Tips for Running Workshops


In one of the Slack groups I’m in, someone asked a question about running workshops and what folks found that has or hasn’t worked. I dumped my thoughts there but thought I should share them openly as well in case they’re useful to anyone.

An important caveat: this is what works for me. As in everything, I think the most important thing is to find a style that suits you. Being authentic is one of the most important things you can do whether you’re giving a workshop, giving a talk or writing.

I didn’t do all these things at the first workshops I presented. Through trial and error, these are the things I learned seem to resonate with the folks I train.

Your mileage may vary.

Start with the attendees

Every workshop I run, I start with a blank slide and ask the folks in the room what they want to get out of the day. They signed up (or their company did) to spend a whole day on this topic, so just about everyone in the room already has a few topics in mind; a few questions that they really want the answers to.

Getting that out in the open early allows me to tailor the content so that everyone gets some value from it. It also sets the tone that the workshop isn’t a pre-defined lecture but a discussion that is malleable based on the questions they may have.

I repeat this question a few times throughout the workshop: typically right after lunch and right after the last break of the day. If it’s a multi-day training, I’ll also ask at the end of day one. More often than not, I’ll wind up in my hotel room tweaking the content and topics for the next day based on that feedback and how I felt things went.

Modular workshop material

I’ve given my workshops in a variety of forms to a variety of people—from training broken up into one-hour modules delivered over the span of weeks to more intense sessions of two or even three days.

Preparing my workshop material in a modular fashion is a must. It gives me the flexibility to adjust the training based on both the duration and the attendees and what they want to learn about.

For example, I have a folder full of 1-2 hour sections on various performance topics—the network, how the browser works, fonts, images, service-workers, etc. The modules are rarely the same from different workshop to workshop. I tailor the content of each training based on who the workshop is targeting.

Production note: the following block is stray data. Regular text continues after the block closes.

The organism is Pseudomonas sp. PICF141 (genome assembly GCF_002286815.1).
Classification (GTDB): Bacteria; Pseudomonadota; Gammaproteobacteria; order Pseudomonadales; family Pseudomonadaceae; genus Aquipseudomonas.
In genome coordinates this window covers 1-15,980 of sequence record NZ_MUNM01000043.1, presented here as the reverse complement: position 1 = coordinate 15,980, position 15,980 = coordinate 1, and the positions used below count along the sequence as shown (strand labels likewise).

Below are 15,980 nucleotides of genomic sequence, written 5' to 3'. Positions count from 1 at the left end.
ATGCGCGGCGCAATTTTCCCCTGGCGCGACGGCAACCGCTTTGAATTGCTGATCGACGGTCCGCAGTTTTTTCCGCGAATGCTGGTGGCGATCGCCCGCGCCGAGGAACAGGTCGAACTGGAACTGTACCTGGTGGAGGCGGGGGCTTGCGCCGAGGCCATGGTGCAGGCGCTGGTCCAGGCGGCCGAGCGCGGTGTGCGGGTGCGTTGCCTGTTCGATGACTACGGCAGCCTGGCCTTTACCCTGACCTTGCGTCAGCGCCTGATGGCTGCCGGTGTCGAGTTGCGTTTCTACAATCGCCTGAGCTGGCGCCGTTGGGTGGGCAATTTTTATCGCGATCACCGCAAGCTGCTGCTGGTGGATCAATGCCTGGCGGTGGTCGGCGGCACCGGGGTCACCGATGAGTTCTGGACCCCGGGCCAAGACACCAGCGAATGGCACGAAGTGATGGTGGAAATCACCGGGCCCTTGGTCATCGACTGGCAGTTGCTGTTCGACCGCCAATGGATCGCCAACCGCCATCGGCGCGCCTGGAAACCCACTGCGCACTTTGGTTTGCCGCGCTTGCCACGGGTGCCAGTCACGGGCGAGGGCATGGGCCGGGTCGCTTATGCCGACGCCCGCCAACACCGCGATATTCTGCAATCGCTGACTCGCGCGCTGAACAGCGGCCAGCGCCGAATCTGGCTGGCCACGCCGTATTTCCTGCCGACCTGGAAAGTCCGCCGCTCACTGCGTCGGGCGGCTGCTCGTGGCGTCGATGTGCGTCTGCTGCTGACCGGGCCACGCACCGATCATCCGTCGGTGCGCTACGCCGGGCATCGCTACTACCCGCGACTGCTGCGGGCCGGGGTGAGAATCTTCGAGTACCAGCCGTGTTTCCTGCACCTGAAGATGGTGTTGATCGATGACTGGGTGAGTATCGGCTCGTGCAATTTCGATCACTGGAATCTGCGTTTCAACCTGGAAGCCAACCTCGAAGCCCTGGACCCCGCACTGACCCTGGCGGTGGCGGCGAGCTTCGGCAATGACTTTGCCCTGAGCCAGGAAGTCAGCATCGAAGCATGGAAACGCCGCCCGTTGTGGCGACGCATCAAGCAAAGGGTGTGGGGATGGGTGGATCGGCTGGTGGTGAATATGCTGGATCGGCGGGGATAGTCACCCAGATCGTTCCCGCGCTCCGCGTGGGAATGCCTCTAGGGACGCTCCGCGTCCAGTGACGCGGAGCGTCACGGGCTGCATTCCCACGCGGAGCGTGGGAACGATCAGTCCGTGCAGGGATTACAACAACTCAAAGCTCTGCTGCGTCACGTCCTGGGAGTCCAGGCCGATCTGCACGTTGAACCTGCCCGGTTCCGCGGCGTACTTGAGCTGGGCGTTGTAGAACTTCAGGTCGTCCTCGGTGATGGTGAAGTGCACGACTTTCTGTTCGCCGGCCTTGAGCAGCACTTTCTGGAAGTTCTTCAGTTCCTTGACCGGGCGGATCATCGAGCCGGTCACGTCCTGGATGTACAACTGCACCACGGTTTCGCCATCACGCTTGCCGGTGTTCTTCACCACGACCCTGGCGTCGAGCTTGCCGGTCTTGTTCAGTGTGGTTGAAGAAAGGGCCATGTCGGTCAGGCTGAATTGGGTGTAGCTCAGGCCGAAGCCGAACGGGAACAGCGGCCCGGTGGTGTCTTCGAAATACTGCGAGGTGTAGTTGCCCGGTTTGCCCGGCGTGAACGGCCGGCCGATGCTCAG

This is particularly true for private training. There’s ultimately a limit on how customized a public workshop can be as you’re appealing to a wide variety of folks in different roles and organizations. With a private training session, however, I’m able to create something carefully tailored to the challenges that company is facing.

Having modules in place makes it easy for me to adjust on the fly. If one of the attendees says they’re really hoping to learn about something I hadn’t anticipated including in the workshop, I have a whole section of content on the topic handy that I can make sure to work into the day without having to panic.

It’s called a workshop for a reason

Exercises are critical. It’s going to be a long day indeed if folks have to just sit there and listen to me rattle on the whole time.

But they also accomplish two important things: they give people an opportunity to get up and move around and they let people apply what they’re learning in a meaningful way. People have different learning styles. Some folks can happily absorb everything a presenter is saying and come away armed with a ton of knowledge. But others need to be able to do something for an idea to click.

And that something isn’t always in front of a computer. One of my favorite exercises to do during my performance workshops is to give folks a stack of post-it notes and have them build a render tree, CSSOM and DOM based on some sample code. It lets people get out of their seats for a bit, and the distance from the computer seems to help make the folks who maybe don’t spend all day looking at code a bit more at ease.

Always remember it’s about them

You can spend forever carefully crafting and refining your workshop and coming up with solid exercises but at the end of the day, you need to be ready to go with the flow. Some people may opt to sit out an exercise or two. Some sections you wanted to cover you may not get to. Some topics you hadn’t allotted a lot of time to may need to become more detailed. That’s all fine because the workshop is about helping them, not yourself.

While I have topics I want to teach, I also try to do everything I can to encourage discussion throughout the day. I want to hear about the specific challenges they’re facing so that we can tackle those. I want them to walk away feeling confident that they can take what they’ve learned and actually applied it.

In the best workshops I’ve ever had the privilege of leading, we didn’t get through all the material I had planned. People asked questions. We got into unplanned discussions about specific issues folks were battling, or we took a detour through a related topic that folks were wrestling with.

Attending a workshop is a commitment. There are a lot of other things attendees could be doing, but they’ve made a decision that learning about this subject is worth investing a good chunk of their time. The needs of the attendees should take priority over the presenter’s pre-planned agenda.